2. Dukkha — Unsatisfactory, stress inducing;
3. Anatta — Insubstantial or Not-self.
The Four Sublime or Uplifted States
1. Metta — Friendliness, Loving- kindness;
2. Karuna — Compassion;
3. Mudita — Joy, Gladness. Appreciation of good qualities in people;
4. Upekkha — Equanimity, the peaceful unshaken mind.
The Eight Fold-Path
Right, Integral, Complete, Perfected...
1. Right View, Understanding;
2. Right Attitude, Thought or Emotion;
3. Right Speech;
4. Right Action;
5. Right livelihood;
6. Right Effort, Energy, and Vitality;
7. Right Mindfulness or Awareness;
8. Right Samadhi "concentration", one-pointedness. Integration of, or establishment in, various levels of consciousness.
Creation of Sangha(monk) community
A few months after his enlightenment the Buddha founded an order or Sangha of
monks. The purpose of this order was twofold. Its primary purpose was to provide
a community that would give the optimum opportunity for its members to practice
the Dhamma and attain Nibbana. Its secondary purpose was to transmit the
Dhamma and be a witness to its transforming power.
Becoming a Monk
• To become a novice (samanera) all that is needed is to approach a monk of
at least 10 years standing and ask to be accepted. After undertaking several
years training and being at least 20 years old the novice is qualified to be a
fully ordained monk. To do this he must approach an assembly of 10 monks
each of at least 10 years standing who are respected for their virtue and
learning. The candidate is then asked 11 questions to determine his
suitability. (1) Are you free from disease? (2) Are you a human? (3) Are
you a male? (4) Are you a free man? (5) Are you free from debt? (6) Do
you have any obligations to the state? (7) Do you have your parent’s
permission? (8) Are you at least 20 years of age (9) Do you have your robe
and towel? (10) What is your name? (11) What is your teacher’s name? If
the candidate answers these questions satisfactorily and if no objections are
raised by the assembly, he is considered to be a fully ordained monk
(Bhikku). A monk can use property belonging jointly to the sangha but he
himself is supposed to own only eight things - three robes, an alms bowl, a
razor, needle and thread, belt, and a strainer to purify drinking water. He is
also obliged to abide by the 227 rules contained in the Vinaya Pitaka.
• There are two kinds of meditation: Concentration Meditation (Samatha)
and Insight Meditation (Vipassana)
1. Concentration Meditation means you control your mind to be a pointedness
2. Insight Meditation means you are aware or noting every movement of
Seven Benefits of Mindfulness Meditation
1. Purification: this mindfulness meditation must be practiced for purification
of beings. This is the first benefit. If you are mindful of any mental or
physical process, if your concentration is good enough, at the moment of
deep concentration on this mental or physical process your mind is purified.
It's free from all kinds of mental defilements, all kinds of hindrances.
2. Overcoming sorrow: then the second benefit is overcoming worry, sorrow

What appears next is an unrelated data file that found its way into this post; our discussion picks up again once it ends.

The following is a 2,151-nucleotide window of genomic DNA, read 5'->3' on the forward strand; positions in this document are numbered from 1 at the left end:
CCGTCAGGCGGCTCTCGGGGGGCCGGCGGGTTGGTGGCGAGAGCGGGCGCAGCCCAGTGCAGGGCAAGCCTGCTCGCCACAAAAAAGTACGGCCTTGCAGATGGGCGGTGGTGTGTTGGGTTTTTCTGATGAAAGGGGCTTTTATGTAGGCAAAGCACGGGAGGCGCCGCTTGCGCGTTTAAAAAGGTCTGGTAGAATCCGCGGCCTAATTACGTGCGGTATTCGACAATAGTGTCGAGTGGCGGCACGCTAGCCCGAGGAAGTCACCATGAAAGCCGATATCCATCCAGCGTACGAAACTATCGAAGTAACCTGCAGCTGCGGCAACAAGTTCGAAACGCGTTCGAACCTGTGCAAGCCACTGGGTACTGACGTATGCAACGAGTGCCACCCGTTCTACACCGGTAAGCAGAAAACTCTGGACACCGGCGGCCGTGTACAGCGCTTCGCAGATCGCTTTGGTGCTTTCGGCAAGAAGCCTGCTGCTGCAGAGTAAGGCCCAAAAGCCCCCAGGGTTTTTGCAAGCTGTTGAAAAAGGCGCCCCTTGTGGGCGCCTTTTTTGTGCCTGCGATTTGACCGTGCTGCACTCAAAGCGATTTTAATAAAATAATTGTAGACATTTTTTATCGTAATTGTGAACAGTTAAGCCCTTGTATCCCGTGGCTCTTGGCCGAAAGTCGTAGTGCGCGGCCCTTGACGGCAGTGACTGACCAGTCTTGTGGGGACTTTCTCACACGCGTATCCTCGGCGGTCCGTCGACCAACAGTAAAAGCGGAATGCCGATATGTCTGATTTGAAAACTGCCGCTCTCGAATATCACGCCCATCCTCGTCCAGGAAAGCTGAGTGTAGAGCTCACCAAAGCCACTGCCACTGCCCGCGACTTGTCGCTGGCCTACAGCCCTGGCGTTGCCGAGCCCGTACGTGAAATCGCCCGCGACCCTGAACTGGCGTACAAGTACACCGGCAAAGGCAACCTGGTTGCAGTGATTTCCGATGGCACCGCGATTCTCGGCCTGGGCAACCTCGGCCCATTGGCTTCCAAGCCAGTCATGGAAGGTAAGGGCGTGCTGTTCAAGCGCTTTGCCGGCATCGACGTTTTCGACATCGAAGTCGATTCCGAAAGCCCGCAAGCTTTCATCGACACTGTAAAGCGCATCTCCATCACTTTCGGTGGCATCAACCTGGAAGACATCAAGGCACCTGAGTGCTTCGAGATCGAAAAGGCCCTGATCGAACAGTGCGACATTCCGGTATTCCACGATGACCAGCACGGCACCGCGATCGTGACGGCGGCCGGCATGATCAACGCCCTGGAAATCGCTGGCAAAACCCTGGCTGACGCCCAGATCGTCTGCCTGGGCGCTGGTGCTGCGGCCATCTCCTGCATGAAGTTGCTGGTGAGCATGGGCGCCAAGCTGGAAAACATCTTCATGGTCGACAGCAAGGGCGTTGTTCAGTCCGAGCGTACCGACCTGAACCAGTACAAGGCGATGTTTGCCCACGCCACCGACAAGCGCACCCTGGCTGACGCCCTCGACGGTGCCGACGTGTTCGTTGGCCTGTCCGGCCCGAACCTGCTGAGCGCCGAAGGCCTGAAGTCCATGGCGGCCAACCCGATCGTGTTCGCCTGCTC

and lamentation. The second benefit is sorrow and worry. You overcome
sorrow and worry even though you failed in your business. You don't worry
about it; you don't feel sorry.
3. Overcoming lamentation: When you have completely realized the mental
and physical processes and their true nature by means of mindfulness
meditation, even though your relative dies, or even though your sons or
parents die you won't cry over it. You have exterminated this lamentation
for the dead.
4. Overcoming grief: Then, the fourth benefit is the overcoming of grief. In the
full retreat you can do away with grief, when your mindfulness meditation is fully
practiced. Here grief means mental suffering. Mental suffering is exterminated,
done away with, by this mindfulness meditation.
5. Overcoming physical suffering: And also pain here means physical suffering.
All kinds of physical suffering are destroyed through mindfulness meditation.
There are some who cured illness by means of mindfulness meditation. The fifth
benefit is overcoming physical suffering, dukkha. Mental suffering is known as
domanassa in Pali. Physical suffering is known as dukkha. Domanassa is mental
suffering, mental dukkha. Physical suffering is dukkha itself. These two aspects of
suffering are removed by means of mindfulness meditation.
6. Enlightenment: Then the sixth benefit is attainment of path knowledge. That's
one of enlightenment. In Buddhism there are four stages of enlightenment a
meditator has to attain through his mindfulness meditation, after he has completed
all thirteen stages of insight knowledge
. The first stage is known as sotapannamagga
. The second stage is known as sakadagami-magga
. Third stage is known anagami-magga
. The fourth stage is known as arahatta-magga.
All these four stages of enlightenment can be attained when you have thoroughly realized
anicca, dukkha and anatta of bodily and mental processes. When impermanence,
suffering, the impersonal nature of body-mind processes are thoroughly realized
then you can attain all these four stages of enlightenment.
7. Nibbana:Then finally you attain to Nibbana by mindfulness meditation. What
do you mean by Nibbana? Where do you see Nibbana, on earth or underground or
in heaven or in the sky? Ah, but the Buddha said Nibbana is in you. The place
where you attain to Nibbana is yours, your body and mind. Unless you have
realized your body-mind processes you cannot attain Nibbana. Only when you
have fully realized your body-mind processes and two levels of understanding,
then you are sure to attain Nibbana. So Nibbana is with you, not very far, very